Meanwhile, in Virginia legislation is moving forward to allow the state to fund the Virginia Equine Alliance  (VEA) which includes the Virginia Harness Horse Association,  Under this legislation, the VEA would also assume control of the nine OTW sites.  As a non-profit organization, the VEA hopes to get charities involved in participating on assigned race dates.

Of course, the question is where the horsemen would race.  While they would be willing to lease Colonial Downs,  it is unknown if the owner of the facility, Jeffrey Jacobs, would entertain leasing the track to the VEA which includes a group he had a bitter dispute with which resulted in the cancellation of the 2014 meet and the surrender of his licenses.  The thoroughbred horsemen have an alternate facility to race at if a lease can not be signed; where the harness horsemen would race is unknown.

Thursday, February 12, 2015

Mancino on the Job

Jeff Gural often talks how horsemen aren't investing funds into getting people back to the track.  Well, thanks to the Executive Director of the Ohio Harness Horsemen Association, Renee Mancino, that may be changing in the Buckeye State as she has some ideas to promote the sport.  Her plans start with the Drivers of Ohio Calendar to show how young people can be part of the sport, hoping to capitalize on the X games phenomenon.  Of course, this is just a start but with Mancino, grass will not be growing under her feet.  With Northfield Park's Brock Milstein's plans to start promoting harness racing, this may be a period where horsemen and management work together to get people in the seats, betting.

Another issue Mancino hopes to work on is fixing the broken ADW system.  The realization is many gamblers have been lost to the ADWs but the amount tracks receive is a pittance. Track deserve a larger portion of the ADW pie.  Fixing the existing system may be hard due to anti-trust issues.  Forgetting about anti-trust laws, tracks can't afford to block their signals to ADWs, handles will reach all-time lows.  Ohio horsemen and tracks should work on forming their own ADW to compete against the national ADWs.  Even with offering rebates, they will manage to get a larger portion of the commission.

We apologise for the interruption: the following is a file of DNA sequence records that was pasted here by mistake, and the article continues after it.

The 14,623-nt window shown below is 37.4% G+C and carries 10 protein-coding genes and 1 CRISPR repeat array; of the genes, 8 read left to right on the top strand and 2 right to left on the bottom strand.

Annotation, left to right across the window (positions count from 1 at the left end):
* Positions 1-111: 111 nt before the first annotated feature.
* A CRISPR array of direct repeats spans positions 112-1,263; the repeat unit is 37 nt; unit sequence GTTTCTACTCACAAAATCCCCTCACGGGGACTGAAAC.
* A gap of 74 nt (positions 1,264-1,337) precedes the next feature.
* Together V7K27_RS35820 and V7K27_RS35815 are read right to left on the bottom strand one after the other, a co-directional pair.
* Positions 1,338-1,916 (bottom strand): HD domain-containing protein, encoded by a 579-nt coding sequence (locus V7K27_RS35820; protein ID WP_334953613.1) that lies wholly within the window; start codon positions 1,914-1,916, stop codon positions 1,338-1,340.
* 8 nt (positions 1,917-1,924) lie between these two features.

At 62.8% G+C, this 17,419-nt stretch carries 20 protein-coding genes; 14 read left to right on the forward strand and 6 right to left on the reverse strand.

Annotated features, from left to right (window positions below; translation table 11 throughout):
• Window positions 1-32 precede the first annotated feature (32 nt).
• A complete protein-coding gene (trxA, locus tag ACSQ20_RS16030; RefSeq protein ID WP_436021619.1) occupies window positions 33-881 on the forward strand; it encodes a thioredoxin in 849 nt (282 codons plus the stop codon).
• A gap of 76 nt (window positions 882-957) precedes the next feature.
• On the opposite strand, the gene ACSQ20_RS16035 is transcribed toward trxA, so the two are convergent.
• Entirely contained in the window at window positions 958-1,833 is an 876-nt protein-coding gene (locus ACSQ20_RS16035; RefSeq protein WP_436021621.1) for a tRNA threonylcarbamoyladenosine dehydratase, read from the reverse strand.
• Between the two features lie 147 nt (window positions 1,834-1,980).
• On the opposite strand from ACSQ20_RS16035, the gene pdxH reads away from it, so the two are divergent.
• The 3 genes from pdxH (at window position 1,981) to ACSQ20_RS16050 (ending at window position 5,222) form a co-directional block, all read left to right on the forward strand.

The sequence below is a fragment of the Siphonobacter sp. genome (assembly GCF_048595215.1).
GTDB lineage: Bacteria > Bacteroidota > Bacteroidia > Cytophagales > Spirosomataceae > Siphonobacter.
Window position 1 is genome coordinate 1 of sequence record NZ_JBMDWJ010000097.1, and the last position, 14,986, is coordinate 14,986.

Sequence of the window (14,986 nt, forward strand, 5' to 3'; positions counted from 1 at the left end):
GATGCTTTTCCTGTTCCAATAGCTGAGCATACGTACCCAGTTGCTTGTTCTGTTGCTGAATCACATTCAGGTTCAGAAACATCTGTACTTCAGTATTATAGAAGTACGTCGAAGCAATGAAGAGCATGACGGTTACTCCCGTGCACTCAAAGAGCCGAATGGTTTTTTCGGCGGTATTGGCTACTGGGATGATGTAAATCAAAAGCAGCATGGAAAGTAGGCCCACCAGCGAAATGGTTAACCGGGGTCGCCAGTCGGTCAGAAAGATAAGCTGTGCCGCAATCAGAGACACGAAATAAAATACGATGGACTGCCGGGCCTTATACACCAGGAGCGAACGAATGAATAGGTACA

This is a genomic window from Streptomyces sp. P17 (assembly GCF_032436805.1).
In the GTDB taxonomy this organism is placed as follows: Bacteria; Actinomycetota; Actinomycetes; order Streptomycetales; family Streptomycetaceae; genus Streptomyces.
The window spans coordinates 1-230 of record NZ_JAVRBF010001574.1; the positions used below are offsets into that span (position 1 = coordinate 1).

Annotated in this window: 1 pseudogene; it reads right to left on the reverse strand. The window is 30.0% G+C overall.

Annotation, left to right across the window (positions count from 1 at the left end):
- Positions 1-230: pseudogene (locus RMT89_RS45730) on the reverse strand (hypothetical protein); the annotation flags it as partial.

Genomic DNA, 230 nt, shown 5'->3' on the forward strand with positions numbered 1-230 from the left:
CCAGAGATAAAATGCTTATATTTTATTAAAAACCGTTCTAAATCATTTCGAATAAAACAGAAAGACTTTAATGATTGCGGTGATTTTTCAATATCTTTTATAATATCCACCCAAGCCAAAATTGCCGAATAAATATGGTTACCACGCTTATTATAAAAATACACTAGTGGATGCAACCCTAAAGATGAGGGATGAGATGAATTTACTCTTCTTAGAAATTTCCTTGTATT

Some fear track-operated ADWs.  There is no reason to fear them.  Unless you are in a state such as New Jersey which forces you to use only one ADW, they will be competing against other ADWs.  Horseplayers are much more sophisticated than they were in the past.  They will shop for the bet deal so unless they offer rebates, gamblers will remain with national ADWs.

The Meadowlands has its first six figure Super High Five Jackpot carryover ready for the taking  tonight in the 10th race.  Remember hitting the Pick-5 will get you a nice payoff  if more than one person wins the wager as only 25% of the daily handle goes into the jackpot; 75% goes to the nightly winner(s).but you need to be creative and be the only one to hit the Pick-5 in order to take down the Jackpot.

Those planning on wagering on weekend racing in the East this weekend need to be aware the region may be hit with temperatures the coldest in twenty years.  Hence tracks may decide it is too cold for horses (and drivers) and cancel their cards.  if this happens, Cal Expo and Pompano Park may be beneficiaries of track cloures with handle worth wagering on. 

Tuesday, February 10, 2015

Too Much Leeway

In DRF Harness, Jay Bergman talks about new language added to the conditions of their stakes races and how the condition may give the Meadowlands too much leeway.  Bergman is 100% dead on with regards to this topic.  Here is the new language which has been added:

Amendments: The Meadowlands reserves the right to add to, amend or delete the conditions of all or any part of these conditions, without liability including but not limited to:
  1. Eligibility of horses, fees and payments, racing conditions, format, the amount and distribution of purses to be awarded in each race and/or elimination;
  2. Time and/or date of declarations; Dates and/or the location of the Races including the date of the eliminations;
  3. Other matters that The Meadowlands determines to be necessary and appropriate for the proper administration, promotion and implementation of the race(s).
I have no problem with the second and third condition; these items tend to be put in for emergency situations, such as when the Cane Pace had to be moved to Pocono Downs from Tioga Downs after massive flooding in the Nichols area.  The problem is with the first item.